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Lying in Early Modern English CultureFrom the Oath of Supremacy to the Oath of Allegiance$
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Andrew Hadfield

Print publication date: 2017

Print ISBN-13: 9780198789468

Published to Oxford Scholarship Online: September 2017

DOI: 10.1093/oso/9780198789468.001.0001

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Rhetoric, Commonplacing, and Poetics

Rhetoric, Commonplacing, and Poetics

(p.158) 4 Rhetoric, Commonplacing, and Poetics
Lying in Early Modern English Culture

Andrew Hadfield

Oxford University Press

Chapter 4 examines a variety of treatises and debates about rhetoric and its value, and whether the art of persuasion could be a dangerous tool in the hands of the unscrupulous or even whether it was a skill that risked corrupting the user, dangers that were identified by Quintilian, whose Institutio Oratoria (The Orator’s Education) shaped so much rhetorical theory and practice in the Renaissance. The chapter explores the practice of commonplacing, noting down particular maxims which could then serve as the basis of explorations of issues, a practice that, like rhetoric, generated anxiety about truth, falsehood, and lying. Particular attention is paid to Erasmus’s Colloquies and Lingua; William Baldwin’s A Treatise of Moral Philosophy, the most popular work of philosophy in sixteenth-century England; the use of commonplaces in Montaigne’s Essays; George Puttenham’s use of proverbs and figures in his Arte of English Poesie (1589); and Sir Philip Sidney’s understanding of poetry as lying in The Defence of Poetry.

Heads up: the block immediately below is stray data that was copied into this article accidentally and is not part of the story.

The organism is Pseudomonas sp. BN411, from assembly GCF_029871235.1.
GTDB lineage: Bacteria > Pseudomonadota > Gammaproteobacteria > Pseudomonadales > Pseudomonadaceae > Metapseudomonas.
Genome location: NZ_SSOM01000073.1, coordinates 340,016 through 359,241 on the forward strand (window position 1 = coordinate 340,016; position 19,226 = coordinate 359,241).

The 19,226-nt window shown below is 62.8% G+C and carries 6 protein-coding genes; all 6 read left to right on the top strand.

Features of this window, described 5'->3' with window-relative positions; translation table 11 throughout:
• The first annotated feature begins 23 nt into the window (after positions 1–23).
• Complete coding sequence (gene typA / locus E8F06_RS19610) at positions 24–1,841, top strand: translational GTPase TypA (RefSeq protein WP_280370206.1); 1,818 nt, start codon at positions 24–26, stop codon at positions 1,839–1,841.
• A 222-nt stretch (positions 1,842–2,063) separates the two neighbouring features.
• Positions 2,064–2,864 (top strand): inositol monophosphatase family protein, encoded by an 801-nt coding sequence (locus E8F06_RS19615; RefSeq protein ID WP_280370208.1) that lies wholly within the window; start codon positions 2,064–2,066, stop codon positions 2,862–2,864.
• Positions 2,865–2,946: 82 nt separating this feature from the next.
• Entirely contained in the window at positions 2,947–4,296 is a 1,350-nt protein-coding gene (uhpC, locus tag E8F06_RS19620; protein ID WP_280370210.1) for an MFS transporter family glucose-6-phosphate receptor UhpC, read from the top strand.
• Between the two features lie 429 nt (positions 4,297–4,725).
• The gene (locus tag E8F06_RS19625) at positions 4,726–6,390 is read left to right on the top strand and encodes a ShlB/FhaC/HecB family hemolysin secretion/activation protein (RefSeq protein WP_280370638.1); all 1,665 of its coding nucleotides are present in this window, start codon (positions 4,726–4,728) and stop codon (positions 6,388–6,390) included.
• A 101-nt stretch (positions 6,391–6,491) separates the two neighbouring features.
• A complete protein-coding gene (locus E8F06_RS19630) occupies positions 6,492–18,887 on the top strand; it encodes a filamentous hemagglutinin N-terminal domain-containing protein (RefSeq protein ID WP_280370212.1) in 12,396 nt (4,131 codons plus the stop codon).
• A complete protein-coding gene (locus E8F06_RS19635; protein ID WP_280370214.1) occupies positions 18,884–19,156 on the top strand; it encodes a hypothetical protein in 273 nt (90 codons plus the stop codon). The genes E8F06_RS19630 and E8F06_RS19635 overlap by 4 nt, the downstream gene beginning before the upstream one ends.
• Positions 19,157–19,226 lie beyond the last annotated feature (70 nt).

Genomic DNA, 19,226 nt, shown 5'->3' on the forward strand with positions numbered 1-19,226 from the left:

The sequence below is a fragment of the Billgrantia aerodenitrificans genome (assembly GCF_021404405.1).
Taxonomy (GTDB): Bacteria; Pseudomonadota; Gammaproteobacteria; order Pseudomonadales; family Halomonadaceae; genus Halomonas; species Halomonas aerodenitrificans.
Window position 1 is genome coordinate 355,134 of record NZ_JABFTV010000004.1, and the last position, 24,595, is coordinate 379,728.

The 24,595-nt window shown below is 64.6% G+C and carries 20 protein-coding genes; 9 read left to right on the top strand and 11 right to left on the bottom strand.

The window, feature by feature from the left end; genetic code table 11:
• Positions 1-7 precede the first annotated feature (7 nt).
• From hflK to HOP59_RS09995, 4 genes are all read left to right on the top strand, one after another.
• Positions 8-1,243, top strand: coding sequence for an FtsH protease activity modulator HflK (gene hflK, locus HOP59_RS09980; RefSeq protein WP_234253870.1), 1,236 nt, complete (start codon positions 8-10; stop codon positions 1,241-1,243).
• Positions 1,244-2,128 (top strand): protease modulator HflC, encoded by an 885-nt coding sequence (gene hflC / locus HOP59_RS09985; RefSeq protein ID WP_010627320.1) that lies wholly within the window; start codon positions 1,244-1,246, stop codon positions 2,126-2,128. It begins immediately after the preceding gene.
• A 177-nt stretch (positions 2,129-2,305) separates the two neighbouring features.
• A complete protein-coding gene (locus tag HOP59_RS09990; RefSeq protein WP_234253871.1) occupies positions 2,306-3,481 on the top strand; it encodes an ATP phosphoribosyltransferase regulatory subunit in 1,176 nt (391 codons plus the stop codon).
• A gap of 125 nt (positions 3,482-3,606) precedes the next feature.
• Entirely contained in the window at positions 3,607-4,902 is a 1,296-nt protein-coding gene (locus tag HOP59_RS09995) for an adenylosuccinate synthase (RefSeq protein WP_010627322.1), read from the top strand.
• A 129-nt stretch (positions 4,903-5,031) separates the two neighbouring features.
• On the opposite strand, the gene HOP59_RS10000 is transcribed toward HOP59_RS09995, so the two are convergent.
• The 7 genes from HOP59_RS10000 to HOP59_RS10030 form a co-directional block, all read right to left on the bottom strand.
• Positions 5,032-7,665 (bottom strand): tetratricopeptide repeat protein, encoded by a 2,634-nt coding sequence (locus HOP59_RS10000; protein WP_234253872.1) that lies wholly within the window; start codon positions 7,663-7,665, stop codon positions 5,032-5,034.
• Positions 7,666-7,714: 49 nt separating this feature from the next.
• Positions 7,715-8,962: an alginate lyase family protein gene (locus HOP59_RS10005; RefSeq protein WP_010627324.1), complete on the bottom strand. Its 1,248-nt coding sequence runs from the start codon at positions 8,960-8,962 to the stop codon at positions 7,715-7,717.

Keywords:   rhetoric, Quintilian, Aristotle, commonplaces, Erasmus, William Baldwin, Montaigne, George Puttenham, Sir Philip Sidney

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